The Sports Pavilion next to Williams Arena on the University of Minnesota campus is festooned with two telling artifacts--an advertisement for Slumberland sleep mattresses and the massive "Ms" logo that someone came up with in the '80s as a way to artfully distinguish the women's athletic program from the men's. But to do so, all anyone had to do was compare the two facilities: If Williams is the Barn, the Pavilion is a shack. The Pavilion is where the Gophers women's basketball team played, and belonged, for 10 years. Fittingly, their last full year in the building was 2000-2001--Lindsay Whalen's freshman season.
Whalen's initiation was as dour as they come: one Big Ten victory, no postseason play, and a coach, Cheryl Littlejohn, who was fired for rules violations that brought the program sanctions, stripped scholarships, and to the brink of the NCAA death penalty. Not to mention some of the loneliest sounds known to any basketball player or fan during a game--the thump-thump of a ball bouncing, the squeak-squeak of shoes cutting, the echo-echo of coaches' instructions and players' grunts careening through a nearly empty gym.
"Sometimes we'd have a couple hundred people in there," says Whalen before practice last month, sitting in the team's film room located between the Pavilion and Williams. "We'd run out to the song, 'Who Let the Dogs Out?' And you just remember this quiet, dull cheer: 'Who...let the...dogs out?' It was like the most somber group of people ever assembled. It was seriously like a funeral. Plus there was the fact that it was a group of girls running out to 'Who Let the Dogs Out?' It just all didn't make sense."
Fast-forward to November 22 of this, Whalen's senior year. Opening night. The Gophers are about to play Southern (Louisiana) University in the first game of the Subway Classic at Williams, their home for the last two seasons. After two consecutive appearances in the NCAA tournament--including a run to the Sweet Sixteen last year--expectations are high. The team is ranked 13th nationally (and will jump to 7th two weeks later; the highest in school history), and has set attendance records (including the 13,117 who saw the Gophers beat defending Big Ten champions Purdue in January) at Williams, where the opening round of the NCAA tournament will be held in March.
Sitting in the locker room before the Southern game, coach Pam Borton tells Whalen, "This is your last first home game of the season. Make it your best one."
She does, by the numbers (27 points, 7 rebounds, 4 assists) and by the sort of artistry that doesn't make the box score. Seven minutes into the first half, already a blowout, with the Gophers up 11-1, Whalen streaks downcourt on a fast break with freshman guard Kelly Roysland on her left wing and a defender between them. Whalen's clipped ponytail bobs with ballerina primness, while a single wisp of hair flutters rebelliously from her headband. In one motion, Whalen--or "Deejay Wha, she spins the rhymes and drops the dimes," as she's been known to boast about her passing prowess--bolts at the hoop, freezes the defender, and flips a perfect behind-the-back pass to Roysland, who gets fouled but misses the layup. The crowd of 5,000 squeals and gives Whalen a standing ovation that acknowledges her creativity, tenacity, and the wondrous, ongoing serendipity of her presence in maroon and gold.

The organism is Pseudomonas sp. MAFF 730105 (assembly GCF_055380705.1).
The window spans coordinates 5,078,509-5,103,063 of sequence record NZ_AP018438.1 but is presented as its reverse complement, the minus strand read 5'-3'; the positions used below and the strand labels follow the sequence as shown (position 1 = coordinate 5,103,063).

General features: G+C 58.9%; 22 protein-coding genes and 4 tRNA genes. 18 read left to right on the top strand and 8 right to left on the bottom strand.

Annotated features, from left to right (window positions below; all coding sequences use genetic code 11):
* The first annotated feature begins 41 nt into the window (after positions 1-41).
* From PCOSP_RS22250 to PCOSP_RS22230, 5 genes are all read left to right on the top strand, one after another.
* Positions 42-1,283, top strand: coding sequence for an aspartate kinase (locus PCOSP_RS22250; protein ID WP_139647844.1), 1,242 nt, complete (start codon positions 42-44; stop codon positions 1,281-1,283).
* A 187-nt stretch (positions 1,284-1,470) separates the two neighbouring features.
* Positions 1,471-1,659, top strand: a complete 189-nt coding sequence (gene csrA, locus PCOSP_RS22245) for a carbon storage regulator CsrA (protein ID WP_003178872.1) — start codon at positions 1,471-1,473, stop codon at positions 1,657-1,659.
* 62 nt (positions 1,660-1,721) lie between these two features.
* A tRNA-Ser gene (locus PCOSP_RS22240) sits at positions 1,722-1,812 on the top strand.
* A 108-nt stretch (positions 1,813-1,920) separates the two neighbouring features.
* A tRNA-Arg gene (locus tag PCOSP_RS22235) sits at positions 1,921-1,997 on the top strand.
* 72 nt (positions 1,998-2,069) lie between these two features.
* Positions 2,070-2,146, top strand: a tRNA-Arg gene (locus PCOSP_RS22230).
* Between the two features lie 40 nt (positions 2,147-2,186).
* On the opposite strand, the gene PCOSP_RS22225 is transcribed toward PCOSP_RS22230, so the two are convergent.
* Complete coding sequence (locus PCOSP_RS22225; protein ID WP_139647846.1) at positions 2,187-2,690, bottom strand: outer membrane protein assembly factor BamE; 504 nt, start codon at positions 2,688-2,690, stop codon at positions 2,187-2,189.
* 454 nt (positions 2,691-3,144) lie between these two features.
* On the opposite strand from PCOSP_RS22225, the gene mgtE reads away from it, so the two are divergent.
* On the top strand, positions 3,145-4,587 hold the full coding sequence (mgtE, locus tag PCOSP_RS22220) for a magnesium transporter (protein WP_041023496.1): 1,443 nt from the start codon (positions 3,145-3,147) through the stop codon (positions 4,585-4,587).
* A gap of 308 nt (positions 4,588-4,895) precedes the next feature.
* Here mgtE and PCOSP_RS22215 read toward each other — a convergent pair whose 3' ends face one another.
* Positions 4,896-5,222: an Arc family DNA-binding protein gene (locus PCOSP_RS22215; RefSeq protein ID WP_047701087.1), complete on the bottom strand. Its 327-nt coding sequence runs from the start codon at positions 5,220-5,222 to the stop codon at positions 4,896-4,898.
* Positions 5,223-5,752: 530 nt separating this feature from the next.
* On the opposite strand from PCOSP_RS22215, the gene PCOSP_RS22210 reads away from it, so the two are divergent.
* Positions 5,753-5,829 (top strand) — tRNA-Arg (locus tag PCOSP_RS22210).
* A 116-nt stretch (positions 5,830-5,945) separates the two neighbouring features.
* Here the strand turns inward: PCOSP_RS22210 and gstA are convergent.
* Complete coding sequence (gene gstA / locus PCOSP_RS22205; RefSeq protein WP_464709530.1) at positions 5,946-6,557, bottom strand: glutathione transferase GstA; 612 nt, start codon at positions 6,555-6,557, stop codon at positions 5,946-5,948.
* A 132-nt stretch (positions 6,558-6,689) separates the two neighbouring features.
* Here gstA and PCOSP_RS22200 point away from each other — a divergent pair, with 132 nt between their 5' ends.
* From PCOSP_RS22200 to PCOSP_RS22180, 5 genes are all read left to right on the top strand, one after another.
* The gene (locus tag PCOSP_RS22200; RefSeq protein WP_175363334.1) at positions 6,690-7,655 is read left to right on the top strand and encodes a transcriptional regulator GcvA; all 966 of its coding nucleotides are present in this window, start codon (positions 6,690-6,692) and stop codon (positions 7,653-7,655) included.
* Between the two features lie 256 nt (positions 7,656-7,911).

Some day this spring, most likely on a basketball court far away from the permanently popcorn-singed comfort of the Barn, Whalen's Gopher career will come to an end in a saline gushing of sweat and tears. The sweat will be from one last hard-fought game. The tears, win or lose, from Whalen and her followers, will stem from the fact that this kid from Hutchinson, Minnesota, won't be lighting up the cold winter nights on the East Bank anymore.
Sooner than later, a banner with Whalen's picture will hang from the Williams Arena rafters, joining fellow women's basketball pioneers Laura Coenen and Carol Ann Shudlick. But until that happens, every time Whalen is taken out of a game, every time she goes to the bench, slaps five with her teammates and sits down, the ovations will shower down on her with a discernible bittersweetness, as if everybody in the Barn recognizes that one of these nights she'll be gone forever.
Gone will be the army of young girls in high school basketball uniforms, who line the entrance to the mythical raised court at Williams and wait for her high five, shrieking, "I touched her!" when they get it. Gone will be the young boys who thought girls couldn't play basketball until they saw her do her thing, and who now hang around after games to ask for her autograph. Gone for Whalen will be the cheerleaders, the band, the old, young, straight, and gay fans, the families, the Minnesota rouser, Goldy Gopher, and the national anthem. But fans will always have the memories of Whalen herself, who came to Minnesota in 2000 with little fanfare, and who will graduate next fall with a sports management degree, and undoubtedly be a top pick in the WNBA draft next year.